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School of Education, Roehampton University, Froebel College, Roehampton Lane, London SW15 5PJ, UK


International Semiotics Institute, Technological University of Kaunas, K. Donelaičio g. 73, 44249 Kaunas, Lithuania

Academic Editor: James Albright

Abstract While philosophy of education is often considered an applied discipline, it has made contributions across the philosophical spectrum. For example, there has been a significant body of work on aesthetics and education. There have been occasional incursions into debates about ontology and even, albeit rarely, metaphysics. However, the majority of work has always been concerned with epistemology questions of knowing and ethics questions of right action. Traditionally, much of this work, particularly in epistemology, has had a highly individualistic tendency. The assumption of the knowing mind as key characteristic of the rational autonomous agent is at the heart of the liberal educational tradition and takes root in Descartes’ cogito: even if I doubt who I am, there is an ‘I’ that doubts, and this ‘I’ is the fundamental characteristic of the autonomous rational agent, the fully human being. View Full-Text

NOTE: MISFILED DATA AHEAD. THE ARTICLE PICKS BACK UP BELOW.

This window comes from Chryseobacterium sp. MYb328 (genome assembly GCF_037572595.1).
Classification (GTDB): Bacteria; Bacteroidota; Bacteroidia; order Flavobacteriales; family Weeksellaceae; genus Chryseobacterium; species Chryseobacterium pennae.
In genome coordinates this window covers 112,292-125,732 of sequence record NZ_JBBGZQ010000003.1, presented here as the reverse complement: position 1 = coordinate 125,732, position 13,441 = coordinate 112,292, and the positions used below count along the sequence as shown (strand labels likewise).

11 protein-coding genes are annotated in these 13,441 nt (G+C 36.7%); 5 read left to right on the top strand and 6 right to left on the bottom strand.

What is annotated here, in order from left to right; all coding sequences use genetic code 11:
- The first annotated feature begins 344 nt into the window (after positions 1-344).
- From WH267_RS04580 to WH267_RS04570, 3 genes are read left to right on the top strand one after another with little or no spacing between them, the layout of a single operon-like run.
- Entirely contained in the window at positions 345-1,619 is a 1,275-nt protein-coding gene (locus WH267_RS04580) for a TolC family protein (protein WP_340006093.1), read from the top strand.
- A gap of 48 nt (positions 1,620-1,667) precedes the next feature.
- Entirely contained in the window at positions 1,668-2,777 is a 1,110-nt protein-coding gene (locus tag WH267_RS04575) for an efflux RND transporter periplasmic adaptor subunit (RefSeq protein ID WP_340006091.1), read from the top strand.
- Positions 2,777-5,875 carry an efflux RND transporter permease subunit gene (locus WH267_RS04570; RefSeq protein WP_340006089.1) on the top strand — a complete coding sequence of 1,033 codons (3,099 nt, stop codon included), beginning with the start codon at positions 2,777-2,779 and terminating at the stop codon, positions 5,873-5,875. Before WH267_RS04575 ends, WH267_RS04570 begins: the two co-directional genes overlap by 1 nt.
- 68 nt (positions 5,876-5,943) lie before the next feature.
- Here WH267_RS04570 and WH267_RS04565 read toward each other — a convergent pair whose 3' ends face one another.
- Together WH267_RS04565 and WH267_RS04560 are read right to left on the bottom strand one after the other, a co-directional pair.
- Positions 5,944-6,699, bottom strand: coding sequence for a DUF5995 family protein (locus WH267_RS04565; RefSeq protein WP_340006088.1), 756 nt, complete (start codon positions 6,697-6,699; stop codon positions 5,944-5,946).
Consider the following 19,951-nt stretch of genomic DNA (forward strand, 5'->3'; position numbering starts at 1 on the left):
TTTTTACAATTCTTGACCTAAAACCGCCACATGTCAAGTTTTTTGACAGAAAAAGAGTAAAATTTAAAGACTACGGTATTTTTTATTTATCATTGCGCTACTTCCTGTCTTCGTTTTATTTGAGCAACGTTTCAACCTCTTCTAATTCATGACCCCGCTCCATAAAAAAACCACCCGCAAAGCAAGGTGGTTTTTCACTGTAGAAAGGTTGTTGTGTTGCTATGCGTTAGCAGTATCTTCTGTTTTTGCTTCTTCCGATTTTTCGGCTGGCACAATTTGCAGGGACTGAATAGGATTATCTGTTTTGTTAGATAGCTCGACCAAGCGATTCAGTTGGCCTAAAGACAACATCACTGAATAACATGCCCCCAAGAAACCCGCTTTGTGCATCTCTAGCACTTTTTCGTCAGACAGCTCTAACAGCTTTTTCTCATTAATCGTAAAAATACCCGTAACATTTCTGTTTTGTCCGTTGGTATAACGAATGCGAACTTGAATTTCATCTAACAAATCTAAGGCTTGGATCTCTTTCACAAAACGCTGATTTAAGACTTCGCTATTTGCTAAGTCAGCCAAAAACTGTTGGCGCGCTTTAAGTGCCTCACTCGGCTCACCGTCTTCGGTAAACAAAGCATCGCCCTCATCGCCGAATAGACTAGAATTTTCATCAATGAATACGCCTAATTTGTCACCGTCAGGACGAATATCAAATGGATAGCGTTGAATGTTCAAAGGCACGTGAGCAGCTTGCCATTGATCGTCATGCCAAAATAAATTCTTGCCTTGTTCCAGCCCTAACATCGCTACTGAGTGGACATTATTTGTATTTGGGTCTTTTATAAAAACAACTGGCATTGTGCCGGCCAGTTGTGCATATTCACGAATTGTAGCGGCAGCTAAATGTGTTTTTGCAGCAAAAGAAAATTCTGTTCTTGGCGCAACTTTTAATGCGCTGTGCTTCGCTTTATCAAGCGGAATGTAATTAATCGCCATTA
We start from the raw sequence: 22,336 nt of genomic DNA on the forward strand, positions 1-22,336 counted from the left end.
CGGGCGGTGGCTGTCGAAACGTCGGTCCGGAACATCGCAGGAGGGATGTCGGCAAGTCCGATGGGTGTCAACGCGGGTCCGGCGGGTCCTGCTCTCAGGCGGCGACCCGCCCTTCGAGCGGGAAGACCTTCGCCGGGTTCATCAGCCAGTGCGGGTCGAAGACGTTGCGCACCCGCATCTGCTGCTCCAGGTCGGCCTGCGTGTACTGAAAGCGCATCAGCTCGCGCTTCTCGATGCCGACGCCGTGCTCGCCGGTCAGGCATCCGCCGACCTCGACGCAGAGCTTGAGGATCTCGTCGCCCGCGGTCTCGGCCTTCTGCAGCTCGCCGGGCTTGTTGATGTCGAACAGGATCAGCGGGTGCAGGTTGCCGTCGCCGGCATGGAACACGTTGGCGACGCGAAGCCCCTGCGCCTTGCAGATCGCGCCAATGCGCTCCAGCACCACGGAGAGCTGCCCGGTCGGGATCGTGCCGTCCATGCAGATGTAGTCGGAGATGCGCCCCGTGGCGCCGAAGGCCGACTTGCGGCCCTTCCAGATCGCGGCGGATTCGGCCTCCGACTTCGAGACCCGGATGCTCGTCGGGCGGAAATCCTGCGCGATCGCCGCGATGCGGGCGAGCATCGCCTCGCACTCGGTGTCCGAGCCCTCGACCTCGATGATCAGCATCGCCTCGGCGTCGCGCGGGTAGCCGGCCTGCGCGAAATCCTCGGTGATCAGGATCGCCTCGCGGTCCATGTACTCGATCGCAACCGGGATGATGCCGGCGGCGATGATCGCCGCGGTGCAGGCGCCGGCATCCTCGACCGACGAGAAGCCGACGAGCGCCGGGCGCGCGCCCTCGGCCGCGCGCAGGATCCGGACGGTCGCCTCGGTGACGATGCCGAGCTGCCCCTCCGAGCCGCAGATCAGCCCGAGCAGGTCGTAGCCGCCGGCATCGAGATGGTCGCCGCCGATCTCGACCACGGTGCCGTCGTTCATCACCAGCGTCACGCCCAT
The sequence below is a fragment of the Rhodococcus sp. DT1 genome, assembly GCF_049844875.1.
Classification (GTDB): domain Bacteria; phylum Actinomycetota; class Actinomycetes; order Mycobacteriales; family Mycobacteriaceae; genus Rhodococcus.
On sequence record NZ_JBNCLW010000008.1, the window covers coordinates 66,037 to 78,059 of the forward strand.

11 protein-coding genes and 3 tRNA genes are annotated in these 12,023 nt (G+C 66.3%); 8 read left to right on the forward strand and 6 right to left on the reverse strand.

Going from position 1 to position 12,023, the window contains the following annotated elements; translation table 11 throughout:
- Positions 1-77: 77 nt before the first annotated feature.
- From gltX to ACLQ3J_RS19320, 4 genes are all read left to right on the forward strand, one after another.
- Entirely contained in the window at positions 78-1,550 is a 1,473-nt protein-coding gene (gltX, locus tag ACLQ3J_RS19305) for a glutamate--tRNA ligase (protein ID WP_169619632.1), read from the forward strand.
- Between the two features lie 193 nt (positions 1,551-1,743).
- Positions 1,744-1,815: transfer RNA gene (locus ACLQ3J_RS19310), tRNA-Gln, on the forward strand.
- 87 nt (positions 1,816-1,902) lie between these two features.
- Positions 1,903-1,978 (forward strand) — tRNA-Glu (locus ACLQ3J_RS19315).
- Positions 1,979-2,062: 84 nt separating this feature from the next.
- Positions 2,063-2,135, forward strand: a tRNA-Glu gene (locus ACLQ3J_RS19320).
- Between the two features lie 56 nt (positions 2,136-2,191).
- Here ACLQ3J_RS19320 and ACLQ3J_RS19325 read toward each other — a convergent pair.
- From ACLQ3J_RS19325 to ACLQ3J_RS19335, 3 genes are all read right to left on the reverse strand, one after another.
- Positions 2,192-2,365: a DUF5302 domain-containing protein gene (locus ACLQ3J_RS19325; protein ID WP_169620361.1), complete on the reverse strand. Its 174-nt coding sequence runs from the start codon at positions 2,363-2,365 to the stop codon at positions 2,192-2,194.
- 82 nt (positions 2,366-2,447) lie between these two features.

Author: Andrew Stables 1,2

Source: http://mdpi.com/


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